The run-up to the upcoming German election has begun with the second-biggest party announcing who will fight against Chancellor Angela Merkel.
The Socialist Party, currently junior coalition partner of Merkel's CDU, has chosen Martin Schulz to challenge Merkel's leadership. The former President of the European Parliament is seen by analysts as a "real alternative" to Merkel, who has dominated German politics for the last 12 years.
"With Martin Schulz, the party now tries to present a real alternative to Angela Merkel. His personal background, being a former alcoholic, speaking six languages and having no high school diploma, already distinguishes him from many other national politicians," Carsten Brzeski, chief Economist ING said in a note.
"Even more important, in the German public opinion, Schulz has become the embodiment of Europe," he added, saying that this should force Merkel to be clearer about her vision for Europe.
One of the most critical European issues for the German election is the . Merkel has adopted an "open-arms" approach, which has backfired. The increasingly unpopular policy has impacted Merkel's poll rating and boosted support for the far-right party Alternative for Germany (AfD).
"Opposition from the far-right alternative for Germany will force the chancellor to put up a fight; Schulz's nomination means that on top of this, she will face a center-left contender with the capacity for emotional messaging and no history in domestic German politics – the advantage of a fresh face in times of anti-establishment politics," Carsten Nickel, deputy director of research at Teneo Intelligence said in a note.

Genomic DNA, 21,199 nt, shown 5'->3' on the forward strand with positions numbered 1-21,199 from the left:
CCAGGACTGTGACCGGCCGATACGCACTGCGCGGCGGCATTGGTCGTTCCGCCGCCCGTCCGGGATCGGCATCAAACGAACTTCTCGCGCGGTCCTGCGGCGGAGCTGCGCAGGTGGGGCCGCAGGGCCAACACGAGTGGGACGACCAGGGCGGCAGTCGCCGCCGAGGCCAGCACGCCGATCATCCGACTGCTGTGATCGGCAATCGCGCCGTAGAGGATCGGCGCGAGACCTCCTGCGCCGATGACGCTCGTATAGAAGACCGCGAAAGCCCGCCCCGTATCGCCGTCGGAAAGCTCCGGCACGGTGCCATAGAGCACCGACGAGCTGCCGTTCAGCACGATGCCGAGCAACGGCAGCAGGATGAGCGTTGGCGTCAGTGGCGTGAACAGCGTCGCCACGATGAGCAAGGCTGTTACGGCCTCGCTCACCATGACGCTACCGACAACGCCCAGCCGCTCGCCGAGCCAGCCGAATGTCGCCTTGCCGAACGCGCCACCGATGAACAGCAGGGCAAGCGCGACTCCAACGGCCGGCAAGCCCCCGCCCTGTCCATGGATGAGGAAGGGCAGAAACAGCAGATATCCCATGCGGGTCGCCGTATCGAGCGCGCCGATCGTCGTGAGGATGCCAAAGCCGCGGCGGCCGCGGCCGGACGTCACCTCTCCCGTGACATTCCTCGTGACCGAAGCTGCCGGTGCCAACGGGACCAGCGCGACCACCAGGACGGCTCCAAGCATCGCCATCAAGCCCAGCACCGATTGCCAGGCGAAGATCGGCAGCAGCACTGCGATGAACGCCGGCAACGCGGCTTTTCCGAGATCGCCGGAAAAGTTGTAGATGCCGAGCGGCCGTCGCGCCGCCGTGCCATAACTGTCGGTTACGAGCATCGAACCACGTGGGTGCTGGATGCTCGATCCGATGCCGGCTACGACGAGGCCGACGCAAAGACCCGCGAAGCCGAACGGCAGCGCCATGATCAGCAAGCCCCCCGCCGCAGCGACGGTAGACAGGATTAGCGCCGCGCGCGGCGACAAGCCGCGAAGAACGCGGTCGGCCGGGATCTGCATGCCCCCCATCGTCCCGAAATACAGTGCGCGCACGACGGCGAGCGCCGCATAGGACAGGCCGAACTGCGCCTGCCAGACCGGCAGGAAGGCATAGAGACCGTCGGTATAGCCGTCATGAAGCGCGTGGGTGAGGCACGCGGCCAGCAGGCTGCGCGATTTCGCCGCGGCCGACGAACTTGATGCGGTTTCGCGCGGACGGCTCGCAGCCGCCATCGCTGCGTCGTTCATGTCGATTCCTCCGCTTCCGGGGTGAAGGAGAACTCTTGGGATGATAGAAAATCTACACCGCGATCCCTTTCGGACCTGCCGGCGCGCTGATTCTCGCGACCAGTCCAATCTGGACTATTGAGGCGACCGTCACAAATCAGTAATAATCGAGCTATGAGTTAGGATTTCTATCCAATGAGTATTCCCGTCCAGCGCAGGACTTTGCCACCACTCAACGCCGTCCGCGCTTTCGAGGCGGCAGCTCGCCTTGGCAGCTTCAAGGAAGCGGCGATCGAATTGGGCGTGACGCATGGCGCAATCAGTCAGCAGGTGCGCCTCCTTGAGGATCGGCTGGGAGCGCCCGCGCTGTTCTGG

Schulz's return to Germany may give the Socialist party further chances of decreasing its gap to Merkel and her party but it is questionable to what extent.
"According to latest opinion polls, Merkel's CDU stands at 37 percent with the SPD trailing far behind with 20 percent. With Schulz, the SPD could be able to close this gap somewhat. However, it would need a significant closing of this gap before a coalition without the CDU as biggest party would become a feasible option," Brzeski added.
Schulz has only eight months to convince the German electorate, he lacks experience in non-European issues, such as welfare and pensions – a critical issue for German voters, and will head a party with structural problems.
"Schulz's popularity will make him a stronger contender (than the current Socialist leader), but given the SPD's limited coalition options, remains the most likely outcome," Nickel of Teneo said.
"A left-of-center coalition against Merkel is not becoming any more likely with Schulz…The biggest obstacle to a Schulz-led government with the Greens and the post-communist Left is that if the AfD enters the Bundestag, the resulting fragmentation will make a left-wing coalition impossible numerically," Nickel added.
The socialist party wasn't available for comment at the time of writing.